The suggestion that one of the conversants made was that esoteric knowledge was attainable for whoever was interested, but it required time, study, training, practice of an intensive amount — so that truly, only some people will actually be able to attain it. The hindrance to esoteric knowing appears only to be a matter of effort. Some will argue at this point that to put in the effort, you have to be smarter, more dedicated, more persistent, or be in a social position of privilege to have the ability to put all this time and effort and brainpower into learning it all. It’s why it’s so rare for working-class folks to make it to medical school, for example; it’s why frequently wealthy and upperclass folks do make it, and make it through. They can afford it. (Before this degrades into accusations of classism, let me simply point out the sociological fact of why so many doctors and professors come from families that have doctors and professors in them. You hear of the occasional med school student whose parents were poor and despite that, they made it on their merit… but that simply isn’t what what’s verifiably common.)
The acquisition of occult knowledge– of the hidden and unspeakable type — isn’t necessarily one of academic study or training. Frequently, what is occult is sensory, embodied, emotional and psychologically transformative. Occult understanding is what is known but unexplainable. You see what most don’t see, not because you’ve studied in preparation to see it, but because your experience has taught you a different way to look. You are aware of phenomenon that others are not aware of, not because you’ve memorized or analyzed how to do so, but because your living-through-it has changed your awareness. (Or, in some cultural contexts, you are born with a different awareness.) The word used in religious studies is gnosis; deeply personal, deeply known, deeply transformative understanding of one’s existence and its meaning.
With that definition comes notions that those who are occult-wise are… different. Not of this world. Strange. Spooky. Maybe imbalanced. Sensitive. Powerful. Incapable of moral certainty. Foolhardy and risky. (I like… unafraid.)
Thus, you can have esotericists who are brilliant but not interested in the occult portions of their discipline. You can have occultists who aren’t into what’s esoteric. And you can have folks who are both.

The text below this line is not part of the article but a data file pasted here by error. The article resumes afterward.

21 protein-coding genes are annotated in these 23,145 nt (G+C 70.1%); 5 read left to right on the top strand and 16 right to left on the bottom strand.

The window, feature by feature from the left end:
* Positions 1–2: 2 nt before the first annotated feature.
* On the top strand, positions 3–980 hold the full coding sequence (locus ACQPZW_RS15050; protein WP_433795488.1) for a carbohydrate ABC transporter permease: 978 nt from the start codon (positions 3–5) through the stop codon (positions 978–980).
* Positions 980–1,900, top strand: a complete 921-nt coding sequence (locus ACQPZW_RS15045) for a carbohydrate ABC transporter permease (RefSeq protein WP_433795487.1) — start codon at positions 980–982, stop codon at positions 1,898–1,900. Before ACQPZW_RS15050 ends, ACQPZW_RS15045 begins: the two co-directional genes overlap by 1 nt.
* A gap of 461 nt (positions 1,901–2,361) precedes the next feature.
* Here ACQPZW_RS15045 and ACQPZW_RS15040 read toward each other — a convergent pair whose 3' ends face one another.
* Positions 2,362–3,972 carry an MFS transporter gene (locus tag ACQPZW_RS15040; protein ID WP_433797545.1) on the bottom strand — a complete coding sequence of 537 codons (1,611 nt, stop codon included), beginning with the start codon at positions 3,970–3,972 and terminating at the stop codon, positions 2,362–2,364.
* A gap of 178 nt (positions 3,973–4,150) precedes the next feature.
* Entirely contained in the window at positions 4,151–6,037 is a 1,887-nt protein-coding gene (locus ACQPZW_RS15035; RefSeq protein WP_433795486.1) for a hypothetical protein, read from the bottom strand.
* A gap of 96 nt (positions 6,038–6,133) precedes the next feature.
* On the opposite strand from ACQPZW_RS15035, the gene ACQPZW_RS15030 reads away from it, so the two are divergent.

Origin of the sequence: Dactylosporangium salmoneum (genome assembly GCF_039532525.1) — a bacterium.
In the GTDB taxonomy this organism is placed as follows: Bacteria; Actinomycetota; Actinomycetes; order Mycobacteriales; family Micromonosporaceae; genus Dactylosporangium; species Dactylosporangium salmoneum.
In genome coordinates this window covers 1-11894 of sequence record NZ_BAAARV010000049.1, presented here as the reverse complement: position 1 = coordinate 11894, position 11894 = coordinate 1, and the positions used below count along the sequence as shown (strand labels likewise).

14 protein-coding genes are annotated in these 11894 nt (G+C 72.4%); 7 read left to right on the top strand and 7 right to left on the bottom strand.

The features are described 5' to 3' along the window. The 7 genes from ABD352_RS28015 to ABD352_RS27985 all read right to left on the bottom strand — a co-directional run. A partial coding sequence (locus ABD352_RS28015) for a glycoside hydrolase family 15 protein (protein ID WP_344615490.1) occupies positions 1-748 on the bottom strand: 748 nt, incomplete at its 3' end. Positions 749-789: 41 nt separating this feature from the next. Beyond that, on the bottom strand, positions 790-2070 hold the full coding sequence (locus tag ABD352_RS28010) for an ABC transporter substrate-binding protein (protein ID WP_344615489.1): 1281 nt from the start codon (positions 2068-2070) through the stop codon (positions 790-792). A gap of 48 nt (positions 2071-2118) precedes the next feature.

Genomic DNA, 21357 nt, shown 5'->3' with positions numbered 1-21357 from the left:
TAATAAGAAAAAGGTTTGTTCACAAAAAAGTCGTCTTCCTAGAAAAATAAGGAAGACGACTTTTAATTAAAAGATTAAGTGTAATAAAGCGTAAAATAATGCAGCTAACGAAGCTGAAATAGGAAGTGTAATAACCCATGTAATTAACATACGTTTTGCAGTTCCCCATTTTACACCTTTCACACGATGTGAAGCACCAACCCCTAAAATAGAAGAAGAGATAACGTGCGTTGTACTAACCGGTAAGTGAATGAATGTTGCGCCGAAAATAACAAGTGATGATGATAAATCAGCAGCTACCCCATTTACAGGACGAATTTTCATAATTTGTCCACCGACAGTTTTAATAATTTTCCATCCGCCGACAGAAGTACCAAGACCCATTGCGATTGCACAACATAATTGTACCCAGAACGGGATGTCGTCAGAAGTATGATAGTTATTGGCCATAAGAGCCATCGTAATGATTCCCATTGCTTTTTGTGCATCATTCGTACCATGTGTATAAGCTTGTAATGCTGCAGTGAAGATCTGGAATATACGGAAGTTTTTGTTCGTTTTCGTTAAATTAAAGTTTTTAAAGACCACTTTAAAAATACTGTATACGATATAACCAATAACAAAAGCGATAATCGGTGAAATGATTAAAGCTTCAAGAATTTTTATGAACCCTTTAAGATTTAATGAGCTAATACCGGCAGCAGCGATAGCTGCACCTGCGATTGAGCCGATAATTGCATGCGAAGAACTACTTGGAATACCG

One of the conversants said esotericism is in the library and sacred scriptures and temples. Occultism is when you walk out of those places and trust your own experiences.
Well, naturally, I don’t think the distinction is that simple or clear. (I live in the discipline of messy boundaries.) But it does explain why sometimes the most studious of magical and metaphysical seekers are energetic bricks, or mistrustful of unverifiable spiritual living, and why those gifted in occult metaphysics can sometimes be ding-a-lings. Obviously, striking a balance between these two would be desirable… and having an exoteric community and practice as the third leg of the knowledge stool will be ideal.
There is a teacher of ceremonial magic in the UK — in Dion Fortune’s lineage, I believe — who requires all of his dedicants to not only engage in esoteric study and occult practice, but to also attend church services in their community every Sunday.
It’s true. A community, not just of fellow esotericists and occultists, but of the general population, keeps you balanced. It doesn’t matter if you’re introverted and antisocial and shy; you need exotericism just as much as all the specialized knowledge. Everyone thinks that most people don’t have the wherewithal to be an occcultist; it’s been my observation that it’s tougher to get someone who is comfortable in esoteric and occult pathmaking to get among the people and create relationships and knowledge categories there. You aren’t lowering yourself to hang with the plebes; you are in service to them.
Who do you think all this occult and esoteric knowledge you are cultivating is for, anyway?… You??
So… about esoteric teachings being exclusive or not…